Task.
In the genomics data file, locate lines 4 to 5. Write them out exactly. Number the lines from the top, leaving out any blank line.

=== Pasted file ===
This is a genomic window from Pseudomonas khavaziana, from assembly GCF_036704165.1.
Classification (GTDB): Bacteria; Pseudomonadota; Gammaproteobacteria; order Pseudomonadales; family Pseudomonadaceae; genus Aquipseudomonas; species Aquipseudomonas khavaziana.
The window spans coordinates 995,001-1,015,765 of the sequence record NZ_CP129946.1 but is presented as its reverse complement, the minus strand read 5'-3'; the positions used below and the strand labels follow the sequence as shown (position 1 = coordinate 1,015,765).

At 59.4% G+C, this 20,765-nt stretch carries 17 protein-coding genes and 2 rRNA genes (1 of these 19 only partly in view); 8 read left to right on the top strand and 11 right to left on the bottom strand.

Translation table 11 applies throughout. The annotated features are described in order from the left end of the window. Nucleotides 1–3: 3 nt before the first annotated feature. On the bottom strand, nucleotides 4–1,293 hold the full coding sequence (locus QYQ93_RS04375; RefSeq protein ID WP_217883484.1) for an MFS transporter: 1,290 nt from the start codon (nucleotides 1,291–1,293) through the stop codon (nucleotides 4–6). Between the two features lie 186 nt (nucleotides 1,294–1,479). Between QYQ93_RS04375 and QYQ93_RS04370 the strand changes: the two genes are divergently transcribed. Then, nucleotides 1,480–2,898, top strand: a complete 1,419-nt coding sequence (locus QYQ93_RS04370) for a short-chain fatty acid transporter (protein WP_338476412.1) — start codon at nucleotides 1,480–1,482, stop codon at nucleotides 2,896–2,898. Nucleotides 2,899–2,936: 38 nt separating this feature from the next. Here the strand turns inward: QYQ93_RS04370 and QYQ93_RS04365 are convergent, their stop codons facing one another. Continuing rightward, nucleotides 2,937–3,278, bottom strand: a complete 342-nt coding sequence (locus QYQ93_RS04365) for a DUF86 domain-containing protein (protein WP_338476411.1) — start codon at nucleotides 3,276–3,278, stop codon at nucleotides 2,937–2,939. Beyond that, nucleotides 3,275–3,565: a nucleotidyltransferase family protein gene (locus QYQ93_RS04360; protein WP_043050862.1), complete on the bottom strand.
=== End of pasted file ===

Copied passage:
At 59.4% G+C, this 20,765-nt stretch carries 17 protein-coding genes and 2 rRNA genes (1 of these 19 only partly in view); 8 read left to right on the top strand and 11 right to left on the bottom strand.

Translation table 11 applies throughout. The annotated features are described in order from the left end of the window. Nucleotides 1–3: 3 nt before the first annotated feature. On the bottom strand, nucleotides 4–1,293 hold the full coding sequence (locus QYQ93_RS04375; RefSeq protein ID WP_217883484.1) for an MFS transporter: 1,290 nt from the start codon (nucleotides 1,291–1,293) through the stop codon (nucleotides 4–6). Between the two features lie 186 nt (nucleotides 1,294–1,479). Between QYQ93_RS04375 and QYQ93_RS04370 the strand changes: the two genes are divergently transcribed. Then, nucleotides 1,480–2,898, top strand: a complete 1,419-nt coding sequence (locus QYQ93_RS04370) for a short-chain fatty acid transporter (protein WP_338476412.1) — start codon at nucleotides 1,480–1,482, stop codon at nucleotides 2,896–2,898. Nucleotides 2,899–2,936: 38 nt separating this feature from the next. Here the strand turns inward: QYQ93_RS04370 and QYQ93_RS04365 are convergent, their stop codons facing one another. Continuing rightward, nucleotides 2,937–3,278, bottom strand: a complete 342-nt coding sequence (locus QYQ93_RS04365) for a DUF86 domain-containing protein (protein WP_338476411.1) — start codon at nucleotides 3,276–3,278, stop codon at nucleotides 2,937–2,939. Beyond that, nucleotides 3,275–3,565: a nucleotidyltransferase family protein gene (locus QYQ93_RS04360; protein WP_043050862.1), complete on the bottom strand.